Study results showed that endothelium-dependent brachial artery dilatation increased significantly after drinking green tea, with a peak increase of 3.9 per cent 30 minutes after consumption. Separate FMD tests using caffeine or plain hot water had no significant effect.
Green Tea and Bone Health
There’s freshly brewed evidence that green tea improves bone health—specifically by stimulating bone formation and slowing its breakdown.
Few studies have explored the exact chemicals in tea that might be responsible for this effect. Study investigators exposed a group of cultured bone-forming cells (osteoblasts) to three major green tea components — epigallocatechin (EGC), gallocatechin (GC), and gallocatechin gallate (GCG) — for several days. They found that EGC increased the activity of a key enzyme that promotes bone growth by up to 79 percent. EGC also significantly elevated levels of bone mineralization in the cells. Investigators also discovered that high concentrations of ECG blocked the activity of a type of cell (osteoclast) that breaks down or weakens bones. The green tea components caused no toxic effects to the bone cells, as popular osteoporosis drugs such as bisphosphonates do.
A Stroke Of Luck
If you want to reduce you risk of stroke, it seems tea color doesn’t matter. “By drinking three cups of tea a day, the risk of a stroke was reduced by 21 percent. It didn’t matter if it was green or black tea,” concluded researchers who identified and summarized all human clinical and observational data on tea and stroke. Though no one is certain which compounds in tea are responsible for this effect, researchers speculate that in addition to EGCG found in green tea, the amino acid theanine, found in green and black teas, may be an important bioactive ingredient. EGCG has a poor bioavailability in humans due to but theanine is nearly 100-percent absorbed by the body and it can cross the blood-brain barrier.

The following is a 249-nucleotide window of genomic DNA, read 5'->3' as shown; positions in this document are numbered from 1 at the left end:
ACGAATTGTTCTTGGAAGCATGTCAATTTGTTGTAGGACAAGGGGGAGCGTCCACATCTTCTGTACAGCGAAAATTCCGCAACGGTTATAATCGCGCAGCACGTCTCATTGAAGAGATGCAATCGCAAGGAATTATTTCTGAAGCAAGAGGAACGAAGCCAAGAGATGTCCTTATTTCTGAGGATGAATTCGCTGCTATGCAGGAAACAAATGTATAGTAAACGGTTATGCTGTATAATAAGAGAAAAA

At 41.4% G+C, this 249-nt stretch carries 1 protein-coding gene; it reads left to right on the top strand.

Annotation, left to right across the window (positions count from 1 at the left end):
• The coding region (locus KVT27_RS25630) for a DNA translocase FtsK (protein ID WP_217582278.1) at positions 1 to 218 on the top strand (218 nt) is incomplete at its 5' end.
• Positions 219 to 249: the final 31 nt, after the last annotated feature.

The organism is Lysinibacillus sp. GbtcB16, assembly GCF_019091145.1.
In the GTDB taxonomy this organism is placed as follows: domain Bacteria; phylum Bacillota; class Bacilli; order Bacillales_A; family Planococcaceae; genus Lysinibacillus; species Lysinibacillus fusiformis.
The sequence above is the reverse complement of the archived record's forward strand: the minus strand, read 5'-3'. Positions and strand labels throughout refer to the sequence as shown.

Study authors analyzed data from 9 studies involving 4378 fatal and non-fatal strokes among 194,965 individuals. The main outcome was the occurrence of fatal or nonfatal stroke. They found that regardless of their country of origin, individuals consuming > or =3 cups of tea per day enjoyed a 21% lower risk of stroke than those consuming <1 cup per day.
If one drinks three cups a day, the risk falls by 21 percent; follow that with another three cups and the risk drops another 21 percent. Please note that this effect was found in tea made from the plant Camellia sinensis, not from herbal teas.
Investigators concluded that although a randomized clinical trial would be necessary to confirm the effect, results of their meta-analysis suggest that daily consumption of either green or black tea equaling 3 cups per day could prevent the onset of ischemic stroke.
• To boost absorption of EGCG, scientists suggest taking onions (rich in the flavonoid, quercetin) or quercetin supplements with green tea.
• Drink tea no hotter than 70°C (158° F)—cooler is healthier. Drinking very hot tea can increase the risk of cancer of the esophagus. Cancers of the esophagus kill more than 500,000 people worldwide each year.
• Even though Emily Post would frown, jiggle your teabag while steeping to release the maximum amount of green tea polyphenols.
• Can’t find matcha tea in your local supermarket? Try an Asian grocery store or teavana.com or matchasource.com.
• Black tea theaflavins offer powerful disease prevention, so don’t completely eschew conventional English teas.
☆ Disclaimer: This is my informed opinion. I could be wrong. What do you think?